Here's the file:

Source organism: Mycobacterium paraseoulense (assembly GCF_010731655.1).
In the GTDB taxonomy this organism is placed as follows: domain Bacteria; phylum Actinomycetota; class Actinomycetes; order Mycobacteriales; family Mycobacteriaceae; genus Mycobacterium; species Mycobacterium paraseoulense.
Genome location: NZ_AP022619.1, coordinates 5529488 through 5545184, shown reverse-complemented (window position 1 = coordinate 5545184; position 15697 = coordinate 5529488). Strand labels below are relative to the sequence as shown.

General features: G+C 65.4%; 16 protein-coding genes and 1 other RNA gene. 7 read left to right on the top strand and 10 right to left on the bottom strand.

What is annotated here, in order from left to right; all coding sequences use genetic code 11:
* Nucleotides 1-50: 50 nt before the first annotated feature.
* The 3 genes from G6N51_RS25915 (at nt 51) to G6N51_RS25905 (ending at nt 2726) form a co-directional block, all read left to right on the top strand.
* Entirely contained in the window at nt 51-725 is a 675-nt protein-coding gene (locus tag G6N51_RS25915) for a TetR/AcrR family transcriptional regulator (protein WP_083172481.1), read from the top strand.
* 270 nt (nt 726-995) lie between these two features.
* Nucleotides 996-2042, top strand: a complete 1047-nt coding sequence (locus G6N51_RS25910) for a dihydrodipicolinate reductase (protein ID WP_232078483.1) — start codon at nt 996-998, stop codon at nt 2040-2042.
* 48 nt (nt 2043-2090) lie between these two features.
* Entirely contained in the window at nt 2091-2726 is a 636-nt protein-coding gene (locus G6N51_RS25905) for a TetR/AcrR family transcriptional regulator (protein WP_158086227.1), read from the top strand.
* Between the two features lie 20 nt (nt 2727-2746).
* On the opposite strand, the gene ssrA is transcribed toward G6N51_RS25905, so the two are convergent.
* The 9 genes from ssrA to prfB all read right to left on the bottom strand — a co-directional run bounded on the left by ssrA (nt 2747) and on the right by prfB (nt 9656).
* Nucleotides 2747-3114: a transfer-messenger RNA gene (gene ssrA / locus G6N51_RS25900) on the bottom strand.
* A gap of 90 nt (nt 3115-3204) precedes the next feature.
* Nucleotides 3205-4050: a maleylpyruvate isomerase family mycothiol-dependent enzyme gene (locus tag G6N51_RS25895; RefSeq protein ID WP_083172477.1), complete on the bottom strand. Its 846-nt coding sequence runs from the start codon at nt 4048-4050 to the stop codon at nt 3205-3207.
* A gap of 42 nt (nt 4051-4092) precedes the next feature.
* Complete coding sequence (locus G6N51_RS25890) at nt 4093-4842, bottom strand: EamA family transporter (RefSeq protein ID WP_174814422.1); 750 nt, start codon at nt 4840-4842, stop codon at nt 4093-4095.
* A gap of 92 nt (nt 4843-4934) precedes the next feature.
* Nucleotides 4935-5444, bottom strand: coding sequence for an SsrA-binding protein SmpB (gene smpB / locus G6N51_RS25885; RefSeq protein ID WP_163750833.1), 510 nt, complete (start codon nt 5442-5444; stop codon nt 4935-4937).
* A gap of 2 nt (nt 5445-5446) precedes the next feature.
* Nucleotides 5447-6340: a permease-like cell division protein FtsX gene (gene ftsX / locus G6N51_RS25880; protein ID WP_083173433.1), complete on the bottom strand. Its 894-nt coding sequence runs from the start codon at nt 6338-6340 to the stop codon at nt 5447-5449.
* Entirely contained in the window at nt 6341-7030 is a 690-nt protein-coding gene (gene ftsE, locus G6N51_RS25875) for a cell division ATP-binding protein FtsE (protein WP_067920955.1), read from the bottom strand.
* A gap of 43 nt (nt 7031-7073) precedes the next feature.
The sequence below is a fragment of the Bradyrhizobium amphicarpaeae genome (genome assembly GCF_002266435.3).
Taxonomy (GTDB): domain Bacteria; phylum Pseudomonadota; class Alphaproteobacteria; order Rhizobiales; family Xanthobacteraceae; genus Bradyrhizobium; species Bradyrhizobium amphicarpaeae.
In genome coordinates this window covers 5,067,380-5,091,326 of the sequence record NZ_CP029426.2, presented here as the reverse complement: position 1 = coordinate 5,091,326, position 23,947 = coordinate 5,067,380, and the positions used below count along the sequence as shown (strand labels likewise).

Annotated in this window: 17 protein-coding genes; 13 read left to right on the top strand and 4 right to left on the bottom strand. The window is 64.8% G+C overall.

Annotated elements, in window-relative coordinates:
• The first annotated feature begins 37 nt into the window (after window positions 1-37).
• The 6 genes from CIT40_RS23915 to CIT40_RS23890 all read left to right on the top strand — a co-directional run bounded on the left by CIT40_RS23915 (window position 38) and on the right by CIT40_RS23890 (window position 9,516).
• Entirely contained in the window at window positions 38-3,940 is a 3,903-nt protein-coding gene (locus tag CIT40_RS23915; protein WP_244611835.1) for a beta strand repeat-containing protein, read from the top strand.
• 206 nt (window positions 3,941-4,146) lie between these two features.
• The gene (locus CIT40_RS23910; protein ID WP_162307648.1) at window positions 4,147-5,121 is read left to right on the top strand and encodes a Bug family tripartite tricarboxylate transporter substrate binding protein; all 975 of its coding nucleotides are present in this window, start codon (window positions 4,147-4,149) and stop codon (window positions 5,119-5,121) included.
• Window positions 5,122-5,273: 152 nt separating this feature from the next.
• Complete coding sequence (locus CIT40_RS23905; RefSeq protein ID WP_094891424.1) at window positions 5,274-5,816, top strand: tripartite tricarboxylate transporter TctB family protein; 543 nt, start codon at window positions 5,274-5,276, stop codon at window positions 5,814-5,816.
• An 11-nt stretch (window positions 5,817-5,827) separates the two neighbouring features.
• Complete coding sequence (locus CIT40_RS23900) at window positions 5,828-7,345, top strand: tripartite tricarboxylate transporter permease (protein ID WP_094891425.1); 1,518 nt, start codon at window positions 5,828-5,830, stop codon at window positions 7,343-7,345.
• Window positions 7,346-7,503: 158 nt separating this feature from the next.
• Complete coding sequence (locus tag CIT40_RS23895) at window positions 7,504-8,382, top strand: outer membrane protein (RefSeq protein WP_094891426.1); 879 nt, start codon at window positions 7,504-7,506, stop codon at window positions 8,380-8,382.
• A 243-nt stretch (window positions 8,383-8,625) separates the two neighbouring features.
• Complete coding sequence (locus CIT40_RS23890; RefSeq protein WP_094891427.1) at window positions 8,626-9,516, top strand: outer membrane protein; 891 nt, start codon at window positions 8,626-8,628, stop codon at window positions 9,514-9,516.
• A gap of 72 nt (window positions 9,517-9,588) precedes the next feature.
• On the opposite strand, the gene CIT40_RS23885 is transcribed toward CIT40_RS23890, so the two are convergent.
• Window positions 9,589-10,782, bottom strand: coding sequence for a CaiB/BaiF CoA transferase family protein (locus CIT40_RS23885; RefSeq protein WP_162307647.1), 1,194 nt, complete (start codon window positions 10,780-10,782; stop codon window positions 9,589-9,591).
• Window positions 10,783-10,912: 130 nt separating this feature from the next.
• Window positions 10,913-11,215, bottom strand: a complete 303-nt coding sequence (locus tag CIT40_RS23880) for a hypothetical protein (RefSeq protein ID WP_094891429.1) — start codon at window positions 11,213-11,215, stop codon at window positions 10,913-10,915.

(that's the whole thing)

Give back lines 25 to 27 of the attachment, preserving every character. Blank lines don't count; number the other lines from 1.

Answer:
* Entirely contained in the window at nt 6341-7030 is a 690-nt protein-coding gene (gene ftsE, locus G6N51_RS25875) for a cell division ATP-binding protein FtsE (protein WP_067920955.1), read from the bottom strand.
* A gap of 43 nt (nt 7031-7073) precedes the next feature.
The sequence below is a fragment of the Bradyrhizobium amphicarpaeae genome (genome assembly GCF_002266435.3).